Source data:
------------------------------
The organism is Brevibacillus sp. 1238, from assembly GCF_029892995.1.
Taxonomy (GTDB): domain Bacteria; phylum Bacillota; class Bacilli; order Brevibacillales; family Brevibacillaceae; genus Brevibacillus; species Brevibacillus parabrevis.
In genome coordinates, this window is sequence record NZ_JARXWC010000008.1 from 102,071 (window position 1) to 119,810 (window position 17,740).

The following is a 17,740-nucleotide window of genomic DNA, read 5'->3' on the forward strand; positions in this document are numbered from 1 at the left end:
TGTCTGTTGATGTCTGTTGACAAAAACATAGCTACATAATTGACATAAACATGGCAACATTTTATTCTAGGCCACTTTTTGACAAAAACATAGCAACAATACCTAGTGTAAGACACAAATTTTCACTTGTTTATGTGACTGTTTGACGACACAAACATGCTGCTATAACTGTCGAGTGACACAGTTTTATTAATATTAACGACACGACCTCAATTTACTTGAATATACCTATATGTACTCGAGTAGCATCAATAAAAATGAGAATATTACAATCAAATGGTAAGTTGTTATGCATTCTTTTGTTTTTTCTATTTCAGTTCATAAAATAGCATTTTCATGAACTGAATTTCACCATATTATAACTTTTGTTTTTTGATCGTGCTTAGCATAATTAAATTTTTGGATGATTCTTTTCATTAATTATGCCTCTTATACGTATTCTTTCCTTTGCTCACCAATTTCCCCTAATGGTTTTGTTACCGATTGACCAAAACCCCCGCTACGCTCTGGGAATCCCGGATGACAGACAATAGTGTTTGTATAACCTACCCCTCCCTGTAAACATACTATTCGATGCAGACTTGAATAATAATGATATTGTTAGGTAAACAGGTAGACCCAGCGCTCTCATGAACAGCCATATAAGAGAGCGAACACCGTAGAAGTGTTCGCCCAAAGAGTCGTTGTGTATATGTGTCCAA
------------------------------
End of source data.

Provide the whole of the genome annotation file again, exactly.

The organism is Brevibacillus sp. 1238, from assembly GCF_029892995.1.
Taxonomy (GTDB): domain Bacteria; phylum Bacillota; class Bacilli; order Brevibacillales; family Brevibacillaceae; genus Brevibacillus; species Brevibacillus parabrevis.
In genome coordinates, this window is sequence record NZ_JARXWC010000008.1 from 102,071 (window position 1) to 119,810 (window position 17,740).

The following is a 17,740-nucleotide window of genomic DNA, read 5'->3' on the forward strand; positions in this document are numbered from 1 at the left end:
TGTCTGTTGATGTCTGTTGACAAAAACATAGCTACATAATTGACATAAACATGGCAACATTTTATTCTAGGCCACTTTTTGACAAAAACATAGCAACAATACCTAGTGTAAGACACAAATTTTCACTTGTTTATGTGACTGTTTGACGACACAAACATGCTGCTATAACTGTCGAGTGACACAGTTTTATTAATATTAACGACACGACCTCAATTTACTTGAATATACCTATATGTACTCGAGTAGCATCAATAAAAATGAGAATATTACAATCAAATGGTAAGTTGTTATGCATTCTTTTGTTTTTTCTATTTCAGTTCATAAAATAGCATTTTCATGAACTGAATTTCACCATATTATAACTTTTGTTTTTTGATCGTGCTTAGCATAATTAAATTTTTGGATGATTCTTTTCATTAATTATGCCTCTTATACGTATTCTTTCCTTTGCTCACCAATTTCCCCTAATGGTTTTGTTACCGATTGACCAAAACCCCCGCTACGCTCTGGGAATCCCGGATGACAGACAATAGTGTTTGTATAACCTACCCCTCCCTGTAAACATACTATTCGATGCAGACTTGAATAATAATGATATTGTTAGGTAAACAGGTAGACCCAGCGCTCTCATGAACAGCCATATAAGAGAGCGAACACCGTAGAAGTGTTCGCCCAAAGAGTCGTTGTGTATATGTGTCCAA